Blake Griffin Is ‘Sick’ of Absorbing Hard Fouls, Cheap Shots

by April 17, 2012

by Marcel Mutoni @marcel_mutoni

Derrick Rose isn’t the only wildly athletic NBA star who’s grown “sick and tired” of opponents’ only resort when he goes hard to the hoop. Blake Griffin is also fed up.

Griffin admitted to reporters that he’s not happy with the hard fouls he endures on a nightly basis, but he’s also realistic enough to know that not much will change, no matter how much he complains.

From the OC Register:

“I’m definitely sick of taking hard hits,” Griffin said after the Clippers’ shootaround Monday. “…There’s a point, I can’t remember what game it was, in my mind where I thought this is kind of ridiculous. I’m sick of it, but it’s going to keep on happening.”

The most notable foul Griffin has taken this season happened at New Orleans, where Jason Smith shouldered Griffin to the ground on a fast break, earning an ejection and suspension. The beating Griffin’s taken around the rim has impacted him on the court. “It’s affected me this year a lot, especially with the referees,” he said. “I’m just getting frustrated and getting my self in trouble with officials.”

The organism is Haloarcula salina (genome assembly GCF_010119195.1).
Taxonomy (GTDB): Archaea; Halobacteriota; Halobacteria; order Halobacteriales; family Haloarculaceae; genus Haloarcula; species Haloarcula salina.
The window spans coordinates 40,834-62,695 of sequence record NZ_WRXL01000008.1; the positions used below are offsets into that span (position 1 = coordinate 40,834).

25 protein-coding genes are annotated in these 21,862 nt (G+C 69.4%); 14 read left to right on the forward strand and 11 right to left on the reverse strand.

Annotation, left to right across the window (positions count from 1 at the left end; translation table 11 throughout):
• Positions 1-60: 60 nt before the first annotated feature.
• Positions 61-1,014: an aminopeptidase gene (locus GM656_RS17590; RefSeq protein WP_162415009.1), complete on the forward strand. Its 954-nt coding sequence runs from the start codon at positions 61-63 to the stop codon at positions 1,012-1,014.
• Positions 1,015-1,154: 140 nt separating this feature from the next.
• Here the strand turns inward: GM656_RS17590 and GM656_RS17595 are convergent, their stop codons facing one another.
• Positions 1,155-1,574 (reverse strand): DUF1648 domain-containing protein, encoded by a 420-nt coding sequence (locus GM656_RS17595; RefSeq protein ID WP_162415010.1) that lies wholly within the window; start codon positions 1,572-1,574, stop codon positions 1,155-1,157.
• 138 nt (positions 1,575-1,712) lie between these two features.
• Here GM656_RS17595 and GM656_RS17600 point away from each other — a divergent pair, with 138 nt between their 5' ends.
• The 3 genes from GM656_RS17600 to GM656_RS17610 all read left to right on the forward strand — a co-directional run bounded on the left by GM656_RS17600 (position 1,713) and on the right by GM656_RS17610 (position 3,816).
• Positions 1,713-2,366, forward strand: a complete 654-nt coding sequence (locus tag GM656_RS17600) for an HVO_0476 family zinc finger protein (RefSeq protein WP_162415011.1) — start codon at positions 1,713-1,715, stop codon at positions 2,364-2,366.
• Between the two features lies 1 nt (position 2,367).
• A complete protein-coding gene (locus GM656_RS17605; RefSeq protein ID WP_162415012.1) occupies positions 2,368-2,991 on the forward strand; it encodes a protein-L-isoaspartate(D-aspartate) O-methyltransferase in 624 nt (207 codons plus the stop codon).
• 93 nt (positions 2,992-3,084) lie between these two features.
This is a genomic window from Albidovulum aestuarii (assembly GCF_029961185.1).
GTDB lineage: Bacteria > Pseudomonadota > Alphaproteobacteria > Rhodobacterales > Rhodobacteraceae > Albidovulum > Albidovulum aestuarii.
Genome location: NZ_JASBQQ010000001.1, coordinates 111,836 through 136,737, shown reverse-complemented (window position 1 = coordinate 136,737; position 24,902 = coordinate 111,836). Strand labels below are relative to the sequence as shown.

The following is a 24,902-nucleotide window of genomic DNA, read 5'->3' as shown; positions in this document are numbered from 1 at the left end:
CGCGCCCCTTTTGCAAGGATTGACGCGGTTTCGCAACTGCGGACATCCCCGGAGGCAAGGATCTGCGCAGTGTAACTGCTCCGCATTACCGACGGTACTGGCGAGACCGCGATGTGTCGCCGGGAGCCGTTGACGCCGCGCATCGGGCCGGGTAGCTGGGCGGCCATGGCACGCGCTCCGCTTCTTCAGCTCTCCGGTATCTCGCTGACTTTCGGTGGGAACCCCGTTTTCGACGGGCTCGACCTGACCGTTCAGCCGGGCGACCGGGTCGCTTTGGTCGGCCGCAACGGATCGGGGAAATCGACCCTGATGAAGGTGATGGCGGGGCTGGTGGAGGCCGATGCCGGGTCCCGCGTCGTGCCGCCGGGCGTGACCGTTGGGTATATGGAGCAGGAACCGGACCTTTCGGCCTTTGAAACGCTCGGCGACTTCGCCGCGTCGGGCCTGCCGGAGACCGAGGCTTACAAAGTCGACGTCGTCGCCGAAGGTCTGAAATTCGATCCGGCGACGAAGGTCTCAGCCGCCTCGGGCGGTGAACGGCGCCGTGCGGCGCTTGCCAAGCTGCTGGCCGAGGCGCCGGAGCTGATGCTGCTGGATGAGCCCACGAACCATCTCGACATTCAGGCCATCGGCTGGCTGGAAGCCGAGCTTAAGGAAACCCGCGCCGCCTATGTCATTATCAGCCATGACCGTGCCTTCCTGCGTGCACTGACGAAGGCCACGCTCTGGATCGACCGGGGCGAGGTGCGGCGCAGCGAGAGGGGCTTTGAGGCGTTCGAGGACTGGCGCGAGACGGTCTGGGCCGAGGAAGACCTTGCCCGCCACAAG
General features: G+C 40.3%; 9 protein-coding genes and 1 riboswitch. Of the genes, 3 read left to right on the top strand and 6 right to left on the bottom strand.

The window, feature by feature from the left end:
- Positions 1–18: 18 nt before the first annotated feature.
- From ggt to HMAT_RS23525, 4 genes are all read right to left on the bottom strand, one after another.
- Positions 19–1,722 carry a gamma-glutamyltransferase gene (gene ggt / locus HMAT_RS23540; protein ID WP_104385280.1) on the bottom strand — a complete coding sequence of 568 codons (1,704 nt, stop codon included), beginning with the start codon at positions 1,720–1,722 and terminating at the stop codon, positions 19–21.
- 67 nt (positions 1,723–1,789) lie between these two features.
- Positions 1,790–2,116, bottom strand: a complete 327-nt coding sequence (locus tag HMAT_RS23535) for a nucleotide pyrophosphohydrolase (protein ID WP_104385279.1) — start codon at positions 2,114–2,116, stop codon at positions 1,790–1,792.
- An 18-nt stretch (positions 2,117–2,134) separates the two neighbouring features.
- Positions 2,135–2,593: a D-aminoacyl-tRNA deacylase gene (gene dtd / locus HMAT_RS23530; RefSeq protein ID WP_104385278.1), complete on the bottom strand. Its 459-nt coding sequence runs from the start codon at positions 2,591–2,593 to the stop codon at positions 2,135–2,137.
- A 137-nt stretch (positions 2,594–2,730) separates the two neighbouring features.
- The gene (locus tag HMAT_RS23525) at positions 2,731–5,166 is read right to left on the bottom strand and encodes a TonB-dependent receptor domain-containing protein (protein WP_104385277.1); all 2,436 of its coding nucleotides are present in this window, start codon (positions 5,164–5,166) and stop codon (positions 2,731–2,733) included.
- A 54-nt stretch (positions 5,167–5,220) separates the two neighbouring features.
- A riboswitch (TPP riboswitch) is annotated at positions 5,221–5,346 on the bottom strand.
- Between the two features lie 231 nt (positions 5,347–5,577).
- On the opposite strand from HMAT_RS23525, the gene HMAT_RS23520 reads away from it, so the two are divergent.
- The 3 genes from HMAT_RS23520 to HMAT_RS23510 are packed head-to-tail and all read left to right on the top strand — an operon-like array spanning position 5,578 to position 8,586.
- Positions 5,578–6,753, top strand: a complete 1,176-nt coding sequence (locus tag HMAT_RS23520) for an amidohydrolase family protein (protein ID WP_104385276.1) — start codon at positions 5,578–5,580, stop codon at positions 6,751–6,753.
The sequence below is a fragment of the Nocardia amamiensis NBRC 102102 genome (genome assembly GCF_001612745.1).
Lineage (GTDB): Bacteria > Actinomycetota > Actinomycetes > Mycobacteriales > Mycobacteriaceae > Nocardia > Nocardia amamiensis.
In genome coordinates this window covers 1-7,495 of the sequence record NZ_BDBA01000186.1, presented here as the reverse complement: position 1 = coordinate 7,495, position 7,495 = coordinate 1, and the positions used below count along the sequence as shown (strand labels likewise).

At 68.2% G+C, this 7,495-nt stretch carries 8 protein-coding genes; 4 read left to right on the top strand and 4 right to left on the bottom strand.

Griffin has been whistled for 11 technical fouls this season, one of which has been rescinded. If Griffin is called for three more technicals this season, he’ll be suspended for one game. “I won’t let it get to that point,” Griffin said. “You got fouled like that, and a lot of times, it doesn’t get called. That’s frustrating. But that’s on me. It’s not about the fouls. I can’t blame it on the fouls. I have to do a better job of controlling that.”

Blake Griffin goes on to speculate that were he a better shooter — the Clippers’ star forward is shooting a woeful 52% from the charity stripe this season — then defenders would think twice before fouling him. (Derrick Rose, by contrast, shoots 80.9% from the line and still takes a beating regularly, so Griffin’s theory is a tad questionable.)

Helpless defenders will continue to hammer away at high-flyers like Derrick Rose and Blake Griffin, and both can expect the physical play to increase once the Playoffs begin. This is simply a part of the game that both will have to learn to accept, and fight through.